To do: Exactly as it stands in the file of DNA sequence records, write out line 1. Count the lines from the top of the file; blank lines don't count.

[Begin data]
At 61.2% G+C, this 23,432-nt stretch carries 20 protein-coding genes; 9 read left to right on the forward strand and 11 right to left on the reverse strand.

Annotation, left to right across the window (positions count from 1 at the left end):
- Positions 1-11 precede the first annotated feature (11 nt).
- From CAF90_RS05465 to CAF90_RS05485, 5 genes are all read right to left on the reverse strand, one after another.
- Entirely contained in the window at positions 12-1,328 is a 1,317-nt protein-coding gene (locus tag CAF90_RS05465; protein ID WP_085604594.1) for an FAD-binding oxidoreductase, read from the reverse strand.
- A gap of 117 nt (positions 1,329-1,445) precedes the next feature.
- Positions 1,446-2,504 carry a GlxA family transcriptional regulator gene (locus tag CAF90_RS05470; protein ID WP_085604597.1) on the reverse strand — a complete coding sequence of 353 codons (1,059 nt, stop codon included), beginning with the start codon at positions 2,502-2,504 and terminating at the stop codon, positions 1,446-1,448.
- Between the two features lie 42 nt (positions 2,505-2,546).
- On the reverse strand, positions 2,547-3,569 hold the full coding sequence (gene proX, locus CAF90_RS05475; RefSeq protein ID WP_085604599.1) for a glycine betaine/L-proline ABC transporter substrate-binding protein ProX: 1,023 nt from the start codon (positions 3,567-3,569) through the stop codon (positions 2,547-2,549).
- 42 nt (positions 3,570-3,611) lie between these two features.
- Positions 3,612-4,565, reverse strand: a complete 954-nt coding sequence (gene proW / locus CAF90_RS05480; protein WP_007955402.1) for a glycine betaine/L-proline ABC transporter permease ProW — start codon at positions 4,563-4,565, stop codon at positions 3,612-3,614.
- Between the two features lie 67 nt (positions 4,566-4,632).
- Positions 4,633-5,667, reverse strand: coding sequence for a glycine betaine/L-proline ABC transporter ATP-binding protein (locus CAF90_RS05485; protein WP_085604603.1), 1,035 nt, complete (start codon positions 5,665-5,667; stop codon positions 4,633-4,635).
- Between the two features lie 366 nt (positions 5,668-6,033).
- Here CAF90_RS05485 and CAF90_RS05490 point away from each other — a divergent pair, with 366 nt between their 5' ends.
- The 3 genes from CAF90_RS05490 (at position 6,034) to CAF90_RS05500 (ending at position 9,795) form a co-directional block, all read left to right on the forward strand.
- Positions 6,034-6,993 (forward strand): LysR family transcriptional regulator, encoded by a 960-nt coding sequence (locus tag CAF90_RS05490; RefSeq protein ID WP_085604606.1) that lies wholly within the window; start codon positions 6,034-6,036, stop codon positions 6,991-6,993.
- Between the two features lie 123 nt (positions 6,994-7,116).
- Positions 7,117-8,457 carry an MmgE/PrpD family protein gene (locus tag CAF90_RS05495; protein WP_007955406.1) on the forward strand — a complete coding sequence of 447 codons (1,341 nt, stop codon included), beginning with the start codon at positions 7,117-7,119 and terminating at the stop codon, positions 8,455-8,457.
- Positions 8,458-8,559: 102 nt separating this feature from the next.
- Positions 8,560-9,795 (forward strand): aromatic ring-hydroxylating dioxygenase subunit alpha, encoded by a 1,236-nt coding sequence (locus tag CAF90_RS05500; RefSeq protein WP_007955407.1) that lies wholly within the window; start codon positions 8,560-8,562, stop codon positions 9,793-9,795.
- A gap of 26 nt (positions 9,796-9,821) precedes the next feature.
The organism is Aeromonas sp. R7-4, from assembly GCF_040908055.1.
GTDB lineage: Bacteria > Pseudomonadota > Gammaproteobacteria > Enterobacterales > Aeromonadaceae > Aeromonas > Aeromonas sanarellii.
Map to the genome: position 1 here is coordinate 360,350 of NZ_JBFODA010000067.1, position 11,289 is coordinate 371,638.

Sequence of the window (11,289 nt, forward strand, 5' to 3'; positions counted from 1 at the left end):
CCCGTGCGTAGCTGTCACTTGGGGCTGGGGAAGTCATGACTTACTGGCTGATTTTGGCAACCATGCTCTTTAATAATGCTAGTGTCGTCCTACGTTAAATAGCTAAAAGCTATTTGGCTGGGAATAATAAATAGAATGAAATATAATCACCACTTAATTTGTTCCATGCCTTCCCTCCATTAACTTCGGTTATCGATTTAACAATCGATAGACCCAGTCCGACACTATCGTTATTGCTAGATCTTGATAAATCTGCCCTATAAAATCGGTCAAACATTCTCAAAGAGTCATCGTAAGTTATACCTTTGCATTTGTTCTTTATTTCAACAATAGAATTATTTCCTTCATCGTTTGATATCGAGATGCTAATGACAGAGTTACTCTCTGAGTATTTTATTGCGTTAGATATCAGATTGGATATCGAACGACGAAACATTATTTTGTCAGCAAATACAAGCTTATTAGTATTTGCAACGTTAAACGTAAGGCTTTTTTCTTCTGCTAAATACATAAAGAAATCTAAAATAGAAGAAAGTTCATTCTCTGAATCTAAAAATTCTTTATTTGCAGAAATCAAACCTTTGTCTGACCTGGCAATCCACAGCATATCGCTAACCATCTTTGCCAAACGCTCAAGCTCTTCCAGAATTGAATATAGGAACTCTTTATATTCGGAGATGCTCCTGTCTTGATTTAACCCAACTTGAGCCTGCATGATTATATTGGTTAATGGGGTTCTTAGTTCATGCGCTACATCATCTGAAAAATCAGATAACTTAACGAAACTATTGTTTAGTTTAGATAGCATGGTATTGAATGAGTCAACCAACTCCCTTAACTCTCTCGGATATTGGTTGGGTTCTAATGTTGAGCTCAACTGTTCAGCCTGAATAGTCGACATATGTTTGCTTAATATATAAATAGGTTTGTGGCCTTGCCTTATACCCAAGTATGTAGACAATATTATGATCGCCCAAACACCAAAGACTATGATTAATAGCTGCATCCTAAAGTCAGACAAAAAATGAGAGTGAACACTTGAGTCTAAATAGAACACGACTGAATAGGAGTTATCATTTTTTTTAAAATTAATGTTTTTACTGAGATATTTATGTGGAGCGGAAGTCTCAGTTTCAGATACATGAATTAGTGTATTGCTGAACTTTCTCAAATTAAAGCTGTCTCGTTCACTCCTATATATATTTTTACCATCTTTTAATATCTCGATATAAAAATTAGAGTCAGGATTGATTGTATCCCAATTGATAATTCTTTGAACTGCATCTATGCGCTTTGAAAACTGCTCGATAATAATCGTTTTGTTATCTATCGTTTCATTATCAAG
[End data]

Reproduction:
At 61.2% G+C, this 23,432-nt stretch carries 20 protein-coding genes; 9 read left to right on the forward strand and 11 right to left on the reverse strand.